Lipo batteries are a little more trouble, but overall lower maintenance. The thing about Lipos is that they will generally start a fire if mistreated. Mistreated means; overcharged, overdischarged, badly damaged. These batteries must never be allowed to drop below 2.9v per cell. If this happens, first of all there is the fire risk if high current is still being pulled through it, but also a battery overdischarged in this way will never take a full charge again, and may visibly 'swell'. Therefore it's critical when using lipo batteries to use a speed control that has an automatic lipo cutoff, ideally one which you can set. When I have the option, I always set my lipo cutoff to 3.1v per cell. (so when a 2s (2 cell) 7.4v battery reaches 6.2v, the ESC stops the power to prevent battery damage). These batteries also need to be regularly balanced to make sure that the batteries stay at the same voltage per cell so that the lipo cutoff works properly. The danger of an unbalanced battery, is that eventually, if one cell in the battery were to fall to 2.6v, yet the other was still at 3.7v, that wouldn't be low enough (combined=6.3v) to activate the cutoff, but the first cell is already damaged beyond repair, having dropped below 2.9v. Balancing your batteries prevents these voltage mismatches. Most lipo chargers include a balancing charge option, which will do this automatically.
The good thing about Lipos is that they charge fast (can be charged in an hour at the most, and many can be fully charged in half an hour), they do not lose much charge over time sitting around, they deliver incredible amounts of current, and last a very long time. Despite the extra care, these batteries are VASTLY superior to the other type, and I strongly recommend getting some and getting used to their idiosyncracies. Dont be put off by the extra care they require, follow these simple rules and they are very easy to own and will serve you well for many many charge cycles.
Charge and discharge rating... When you buy a lipo battery, as well as the number of cells (2S, 3S, 4S, etc, which determine the voltage, 7.4, 11.1, and 14.8 respectively), and the duration expressed in mAh (milliamp hours), you will also see a discharge rating, expressed in 'C', for example, '2s 7.4v 5000mAh 25C'. This means it is a 2 cell 7.4v battery which will last for 5000miliamp hours and the maximum discharge rate is 25C. The C rating is an expression of how much continuous current (Amps) the battery can deliver safely (exceeding this can damage the battery and/or the ESC. The C rating is a formula based on the capacity. So, 25C on a 5000mAh battery is 25x5 (5000mA=5A), so this battery can deliver 125A of maximum continous current. A 40C battery of the same capacity would be able to deliver 200A of continuous current (40x5A=200A). Once again, it is important to match the battery to what your motor and ESC are capable of. To be honest, most batteries of 4000mAh or more at 20C or more are good enough for most applicatoins, it only starts to be a problem in the really high power 1/8th applications, where a 2650kv motor pulls say 150A continuous current. You would need to make sure that the C rating of your battery multiplied by its capacity makes at least 150 in order not to risk damage to the battery and/or ESC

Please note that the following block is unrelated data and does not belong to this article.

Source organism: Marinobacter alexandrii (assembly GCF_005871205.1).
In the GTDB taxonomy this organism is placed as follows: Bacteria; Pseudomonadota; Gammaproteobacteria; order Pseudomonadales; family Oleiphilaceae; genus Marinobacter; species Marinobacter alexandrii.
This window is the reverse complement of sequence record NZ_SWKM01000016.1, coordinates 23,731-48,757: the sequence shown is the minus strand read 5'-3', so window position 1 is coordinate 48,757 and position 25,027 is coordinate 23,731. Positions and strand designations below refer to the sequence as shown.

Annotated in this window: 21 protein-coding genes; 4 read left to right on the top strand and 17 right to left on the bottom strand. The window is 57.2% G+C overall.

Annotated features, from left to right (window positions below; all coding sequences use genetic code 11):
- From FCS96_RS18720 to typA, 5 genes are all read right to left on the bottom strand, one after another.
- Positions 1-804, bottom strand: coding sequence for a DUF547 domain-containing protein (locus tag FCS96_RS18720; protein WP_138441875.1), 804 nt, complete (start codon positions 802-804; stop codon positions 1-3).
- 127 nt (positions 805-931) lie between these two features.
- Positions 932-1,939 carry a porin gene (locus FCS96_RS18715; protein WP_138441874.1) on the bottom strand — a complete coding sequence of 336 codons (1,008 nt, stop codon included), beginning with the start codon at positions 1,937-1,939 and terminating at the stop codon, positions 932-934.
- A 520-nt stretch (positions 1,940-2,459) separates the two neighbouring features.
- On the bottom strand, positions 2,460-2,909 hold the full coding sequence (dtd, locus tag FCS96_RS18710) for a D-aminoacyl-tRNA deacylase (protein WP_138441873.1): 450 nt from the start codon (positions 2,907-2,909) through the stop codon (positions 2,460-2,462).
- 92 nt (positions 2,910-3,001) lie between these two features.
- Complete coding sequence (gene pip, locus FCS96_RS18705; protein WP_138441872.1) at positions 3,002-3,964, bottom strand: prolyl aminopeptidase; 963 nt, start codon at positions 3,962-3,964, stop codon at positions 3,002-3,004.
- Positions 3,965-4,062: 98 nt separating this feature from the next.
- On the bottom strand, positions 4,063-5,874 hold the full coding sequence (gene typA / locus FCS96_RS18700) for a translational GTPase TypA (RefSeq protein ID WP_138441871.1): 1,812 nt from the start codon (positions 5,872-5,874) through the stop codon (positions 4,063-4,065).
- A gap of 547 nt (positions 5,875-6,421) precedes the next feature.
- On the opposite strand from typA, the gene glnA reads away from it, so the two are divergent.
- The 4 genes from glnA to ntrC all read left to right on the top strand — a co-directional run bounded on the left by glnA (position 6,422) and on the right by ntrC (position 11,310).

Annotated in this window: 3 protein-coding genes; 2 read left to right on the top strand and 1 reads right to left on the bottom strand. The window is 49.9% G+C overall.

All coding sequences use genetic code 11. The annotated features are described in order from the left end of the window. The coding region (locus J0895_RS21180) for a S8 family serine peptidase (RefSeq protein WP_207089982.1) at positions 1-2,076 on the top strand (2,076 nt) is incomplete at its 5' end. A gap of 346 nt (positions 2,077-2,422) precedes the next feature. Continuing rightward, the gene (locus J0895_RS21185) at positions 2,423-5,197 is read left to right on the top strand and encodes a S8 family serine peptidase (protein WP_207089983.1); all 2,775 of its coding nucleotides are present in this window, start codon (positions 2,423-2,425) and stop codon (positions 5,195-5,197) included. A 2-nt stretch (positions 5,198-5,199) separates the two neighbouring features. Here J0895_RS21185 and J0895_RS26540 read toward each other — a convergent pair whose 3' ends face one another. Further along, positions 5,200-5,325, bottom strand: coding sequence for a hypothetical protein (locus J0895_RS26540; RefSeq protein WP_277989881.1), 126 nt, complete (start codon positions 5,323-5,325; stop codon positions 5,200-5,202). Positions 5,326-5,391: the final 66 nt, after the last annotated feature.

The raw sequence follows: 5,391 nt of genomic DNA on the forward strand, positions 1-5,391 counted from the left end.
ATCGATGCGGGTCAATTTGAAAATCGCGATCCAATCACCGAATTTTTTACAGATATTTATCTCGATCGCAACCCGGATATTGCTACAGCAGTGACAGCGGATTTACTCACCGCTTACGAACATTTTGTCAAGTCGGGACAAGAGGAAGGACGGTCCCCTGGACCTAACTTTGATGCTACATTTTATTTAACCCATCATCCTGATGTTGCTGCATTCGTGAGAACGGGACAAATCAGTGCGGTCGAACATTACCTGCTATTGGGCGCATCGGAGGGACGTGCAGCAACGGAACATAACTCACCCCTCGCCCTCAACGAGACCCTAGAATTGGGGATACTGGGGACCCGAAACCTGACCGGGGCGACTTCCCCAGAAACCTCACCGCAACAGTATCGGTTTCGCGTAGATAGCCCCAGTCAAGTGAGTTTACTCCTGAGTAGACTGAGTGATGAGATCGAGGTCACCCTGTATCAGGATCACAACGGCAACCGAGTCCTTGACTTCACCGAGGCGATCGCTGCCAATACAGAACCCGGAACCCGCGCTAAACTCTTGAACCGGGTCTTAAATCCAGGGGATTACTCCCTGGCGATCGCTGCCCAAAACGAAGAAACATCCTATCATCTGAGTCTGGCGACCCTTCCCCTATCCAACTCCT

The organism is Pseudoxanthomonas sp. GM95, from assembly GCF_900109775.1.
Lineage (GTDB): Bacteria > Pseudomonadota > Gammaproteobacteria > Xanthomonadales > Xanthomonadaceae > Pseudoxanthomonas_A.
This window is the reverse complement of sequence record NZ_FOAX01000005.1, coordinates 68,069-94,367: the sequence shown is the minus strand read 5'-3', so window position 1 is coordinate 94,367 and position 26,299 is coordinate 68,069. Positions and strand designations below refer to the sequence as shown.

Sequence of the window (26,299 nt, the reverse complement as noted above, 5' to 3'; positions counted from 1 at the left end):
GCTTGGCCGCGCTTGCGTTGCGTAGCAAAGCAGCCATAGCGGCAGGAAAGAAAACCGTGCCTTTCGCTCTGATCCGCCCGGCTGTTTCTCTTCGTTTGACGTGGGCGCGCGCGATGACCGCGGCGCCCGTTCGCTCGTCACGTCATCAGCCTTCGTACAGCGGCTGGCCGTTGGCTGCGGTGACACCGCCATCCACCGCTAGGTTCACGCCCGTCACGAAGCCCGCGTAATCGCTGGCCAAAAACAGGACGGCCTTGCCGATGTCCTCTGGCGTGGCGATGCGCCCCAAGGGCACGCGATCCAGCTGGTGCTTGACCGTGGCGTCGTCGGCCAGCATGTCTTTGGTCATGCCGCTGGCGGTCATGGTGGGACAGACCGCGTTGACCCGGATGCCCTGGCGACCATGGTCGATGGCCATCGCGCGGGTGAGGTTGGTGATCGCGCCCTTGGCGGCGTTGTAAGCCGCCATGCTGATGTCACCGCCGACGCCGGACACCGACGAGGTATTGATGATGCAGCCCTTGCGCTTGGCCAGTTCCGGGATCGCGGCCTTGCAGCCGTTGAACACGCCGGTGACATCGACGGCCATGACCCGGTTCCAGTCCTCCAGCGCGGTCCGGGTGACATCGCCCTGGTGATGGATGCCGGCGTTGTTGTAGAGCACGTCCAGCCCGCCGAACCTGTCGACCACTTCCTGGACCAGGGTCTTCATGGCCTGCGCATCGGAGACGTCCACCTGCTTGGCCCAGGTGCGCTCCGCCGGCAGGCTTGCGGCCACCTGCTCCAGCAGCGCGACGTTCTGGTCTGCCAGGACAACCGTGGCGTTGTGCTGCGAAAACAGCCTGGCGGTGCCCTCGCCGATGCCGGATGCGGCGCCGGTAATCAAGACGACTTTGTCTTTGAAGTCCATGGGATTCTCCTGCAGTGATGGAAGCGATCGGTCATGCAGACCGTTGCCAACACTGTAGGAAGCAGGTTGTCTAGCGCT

The same applies when charging. You may see a battery say it can be charged at 1C or 2C. Lets take the 5000mAh example again. 1C as we said=5A, 2C=10A etc. So a 'Charge at 2C' battery with 5000mAh capacoity can be charged at 10A maximum.
Hope all that makes sense and helps.